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GlaxoSmithKline (NYSE: GSK ) announced last week that it's seeking approval for the first-ever malaria vaccine. The news is remarkable for two very different reasons. It's the first vaccine to show any real effectiveness against the global scourge of malaria, which kills an estimated 600,000 people a year — most of them children.
GSK's breakthrough also highlights a curious discrepancy. Its malaria vaccine is being welcomed by African health officials even though it only offers a 25%-50% efficacy rate. Across the Atlantic in the U.S., growing numbers of consumers are forgoing vaccines that are far more effective against diseases including whooping cough and measles, and communities around the country are seeing outbreaks as a result.
Better access won't solve the problem
Part of the issue stems from poverty and inadequate health care access. Families living in poverty are less likely to have fully immunized kids. In states with their own health care exchanges and expanded Medicaid, the barriers of cost and access will fall in January, because immunizations will be free under the new law.
But in the 21 states that haven't expanded Medicaid, an estimated 7 million poor Americans will fall into a gap that disqualifies them from Medicaid without qualifying them for ACA subsidies. It's unclear how many of those people will be able to keep up with the recommended immunization schedule through schools and free clinics.
The other group that's not following vaccine guidelines for measles and whooping cough is parents in communities where there's mistrust of modern medicine and/or the government. Obamacare won't affect their choices. They're opting out based on information from discredited researchers like Andrew Wakefield, unqualified celebrities and conspiracy theorists.
It's tempting to dismiss these parents as outliers, but they are outspoken to the point that some parents feel intimidated to say they support vaccines, and their choices are causing outbreaks like the huge whooping cough surge in California in 2010 that killed 10 infants and sickened 9,000 people, as well as last month's north Texas measles outbreak.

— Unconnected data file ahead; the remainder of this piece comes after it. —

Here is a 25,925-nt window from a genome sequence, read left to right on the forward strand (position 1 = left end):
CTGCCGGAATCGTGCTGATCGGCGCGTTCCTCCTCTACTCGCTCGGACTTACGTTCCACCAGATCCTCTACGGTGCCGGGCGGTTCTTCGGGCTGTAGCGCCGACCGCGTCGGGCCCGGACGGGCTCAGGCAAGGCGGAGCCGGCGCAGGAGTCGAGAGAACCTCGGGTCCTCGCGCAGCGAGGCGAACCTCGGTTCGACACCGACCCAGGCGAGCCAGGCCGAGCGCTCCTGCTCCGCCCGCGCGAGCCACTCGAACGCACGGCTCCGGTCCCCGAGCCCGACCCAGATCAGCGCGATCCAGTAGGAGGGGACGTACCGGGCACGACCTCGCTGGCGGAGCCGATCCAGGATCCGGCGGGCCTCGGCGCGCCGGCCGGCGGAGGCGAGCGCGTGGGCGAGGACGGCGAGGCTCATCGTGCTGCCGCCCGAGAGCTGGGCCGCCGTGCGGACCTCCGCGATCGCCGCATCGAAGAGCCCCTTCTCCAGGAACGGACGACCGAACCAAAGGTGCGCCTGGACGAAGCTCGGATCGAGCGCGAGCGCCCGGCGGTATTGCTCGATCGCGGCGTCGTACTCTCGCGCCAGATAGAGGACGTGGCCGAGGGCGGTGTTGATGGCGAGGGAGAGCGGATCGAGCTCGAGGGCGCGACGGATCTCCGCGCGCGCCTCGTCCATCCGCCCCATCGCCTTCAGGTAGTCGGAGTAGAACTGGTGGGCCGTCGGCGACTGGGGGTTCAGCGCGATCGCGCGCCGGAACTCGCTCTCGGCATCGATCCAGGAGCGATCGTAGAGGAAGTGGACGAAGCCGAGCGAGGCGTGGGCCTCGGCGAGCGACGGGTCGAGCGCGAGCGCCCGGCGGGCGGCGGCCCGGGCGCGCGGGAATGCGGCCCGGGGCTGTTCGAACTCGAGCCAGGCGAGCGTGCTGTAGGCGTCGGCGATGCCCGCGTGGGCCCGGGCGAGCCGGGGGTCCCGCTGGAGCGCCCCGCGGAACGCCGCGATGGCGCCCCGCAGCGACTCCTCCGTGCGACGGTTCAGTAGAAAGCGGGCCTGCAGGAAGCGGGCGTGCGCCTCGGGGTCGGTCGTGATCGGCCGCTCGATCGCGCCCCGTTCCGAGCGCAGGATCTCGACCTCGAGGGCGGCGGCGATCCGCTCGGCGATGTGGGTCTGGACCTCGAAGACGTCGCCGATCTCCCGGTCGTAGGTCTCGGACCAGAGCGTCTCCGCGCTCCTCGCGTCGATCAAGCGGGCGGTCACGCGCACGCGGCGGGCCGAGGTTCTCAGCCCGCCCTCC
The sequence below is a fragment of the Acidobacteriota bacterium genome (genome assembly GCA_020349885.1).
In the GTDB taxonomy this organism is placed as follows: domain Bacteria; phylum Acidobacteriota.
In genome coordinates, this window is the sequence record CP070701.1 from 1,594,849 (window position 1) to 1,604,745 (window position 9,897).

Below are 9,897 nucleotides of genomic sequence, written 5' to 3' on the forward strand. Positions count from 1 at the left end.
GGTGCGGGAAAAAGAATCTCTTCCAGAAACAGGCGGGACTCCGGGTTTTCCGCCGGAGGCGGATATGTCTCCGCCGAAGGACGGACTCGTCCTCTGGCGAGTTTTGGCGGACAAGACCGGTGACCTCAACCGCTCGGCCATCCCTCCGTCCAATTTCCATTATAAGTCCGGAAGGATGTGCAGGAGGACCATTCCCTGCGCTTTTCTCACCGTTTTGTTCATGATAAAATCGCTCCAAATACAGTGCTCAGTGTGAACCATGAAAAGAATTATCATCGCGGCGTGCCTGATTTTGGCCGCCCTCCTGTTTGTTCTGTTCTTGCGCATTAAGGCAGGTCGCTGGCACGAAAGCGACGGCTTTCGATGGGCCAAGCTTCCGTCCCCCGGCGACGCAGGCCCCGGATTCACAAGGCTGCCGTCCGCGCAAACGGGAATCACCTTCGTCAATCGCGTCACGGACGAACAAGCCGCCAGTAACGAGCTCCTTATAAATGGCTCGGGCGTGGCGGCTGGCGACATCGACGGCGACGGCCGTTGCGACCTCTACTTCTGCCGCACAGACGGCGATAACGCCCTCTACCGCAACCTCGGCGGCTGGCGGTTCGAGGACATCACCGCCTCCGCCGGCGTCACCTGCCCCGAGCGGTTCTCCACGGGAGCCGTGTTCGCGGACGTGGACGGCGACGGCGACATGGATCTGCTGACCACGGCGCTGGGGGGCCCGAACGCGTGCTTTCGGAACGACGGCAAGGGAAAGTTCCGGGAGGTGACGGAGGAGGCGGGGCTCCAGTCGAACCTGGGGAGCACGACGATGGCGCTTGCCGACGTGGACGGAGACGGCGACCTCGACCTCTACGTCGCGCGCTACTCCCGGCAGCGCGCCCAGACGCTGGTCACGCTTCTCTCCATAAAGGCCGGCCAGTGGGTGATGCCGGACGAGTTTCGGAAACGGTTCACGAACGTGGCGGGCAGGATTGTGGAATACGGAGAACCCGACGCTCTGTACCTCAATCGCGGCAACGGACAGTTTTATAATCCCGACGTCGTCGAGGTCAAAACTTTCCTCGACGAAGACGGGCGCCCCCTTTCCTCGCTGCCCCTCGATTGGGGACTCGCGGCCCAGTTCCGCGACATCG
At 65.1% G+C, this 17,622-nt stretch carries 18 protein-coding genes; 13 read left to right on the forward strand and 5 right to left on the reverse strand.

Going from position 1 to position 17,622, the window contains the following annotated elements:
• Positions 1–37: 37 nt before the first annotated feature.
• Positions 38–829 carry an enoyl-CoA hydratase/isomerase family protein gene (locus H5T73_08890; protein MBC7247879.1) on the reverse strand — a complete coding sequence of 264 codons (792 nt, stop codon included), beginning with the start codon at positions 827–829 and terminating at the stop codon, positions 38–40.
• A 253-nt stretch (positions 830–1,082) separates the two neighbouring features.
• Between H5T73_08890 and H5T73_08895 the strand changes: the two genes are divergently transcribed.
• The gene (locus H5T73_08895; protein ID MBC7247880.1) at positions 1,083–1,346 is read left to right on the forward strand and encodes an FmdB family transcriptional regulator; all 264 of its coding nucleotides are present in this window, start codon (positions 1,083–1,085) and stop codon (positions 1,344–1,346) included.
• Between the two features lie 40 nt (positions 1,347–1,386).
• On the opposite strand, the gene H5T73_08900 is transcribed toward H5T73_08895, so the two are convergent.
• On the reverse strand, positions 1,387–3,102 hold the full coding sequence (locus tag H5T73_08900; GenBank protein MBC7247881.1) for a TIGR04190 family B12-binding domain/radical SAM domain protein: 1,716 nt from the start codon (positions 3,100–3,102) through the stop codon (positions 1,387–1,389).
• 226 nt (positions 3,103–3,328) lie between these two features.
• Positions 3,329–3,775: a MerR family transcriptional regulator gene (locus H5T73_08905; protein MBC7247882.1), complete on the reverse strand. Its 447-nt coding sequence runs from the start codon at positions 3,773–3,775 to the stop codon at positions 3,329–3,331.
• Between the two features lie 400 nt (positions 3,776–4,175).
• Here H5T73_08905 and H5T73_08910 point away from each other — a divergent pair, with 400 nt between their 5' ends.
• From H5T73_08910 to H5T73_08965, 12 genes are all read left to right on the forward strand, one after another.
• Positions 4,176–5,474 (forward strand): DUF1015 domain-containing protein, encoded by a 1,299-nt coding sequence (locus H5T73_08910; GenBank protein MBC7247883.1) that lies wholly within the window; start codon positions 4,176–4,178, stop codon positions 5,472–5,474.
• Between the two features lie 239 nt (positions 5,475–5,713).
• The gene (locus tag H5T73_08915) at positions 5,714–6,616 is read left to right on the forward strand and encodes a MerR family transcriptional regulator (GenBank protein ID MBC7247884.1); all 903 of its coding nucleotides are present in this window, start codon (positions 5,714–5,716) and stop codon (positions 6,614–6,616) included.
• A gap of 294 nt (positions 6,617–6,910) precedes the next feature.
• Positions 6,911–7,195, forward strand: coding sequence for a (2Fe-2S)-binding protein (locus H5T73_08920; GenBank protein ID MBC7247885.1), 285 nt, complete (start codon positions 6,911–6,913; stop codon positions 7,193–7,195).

What's in it for parents?
Consumers always ask what's in it for them, and modern parents tend to research every step of the child-rearing journey. Vaccine makers and public health agencies have left a void in the American conversation where a compelling description of vaccine benefits should be, and anti-vaccine advocates have filled that gap with scary claims about what could happen if you vaccinate your child. There are risks associated with vaccines, such as allergic reactions, but the notion that vaccines cause autism has been thoroughly debunked.
The benefits of immunizations should be obvious. But so should the benefits of eating right and exercising, and we still hear about them every day. We live in a society where the absence of vaccine-preventable disease has rendered shot benefits invisible — until someone brings home measles from abroad and shares it with the unvaccinated members of his congregation.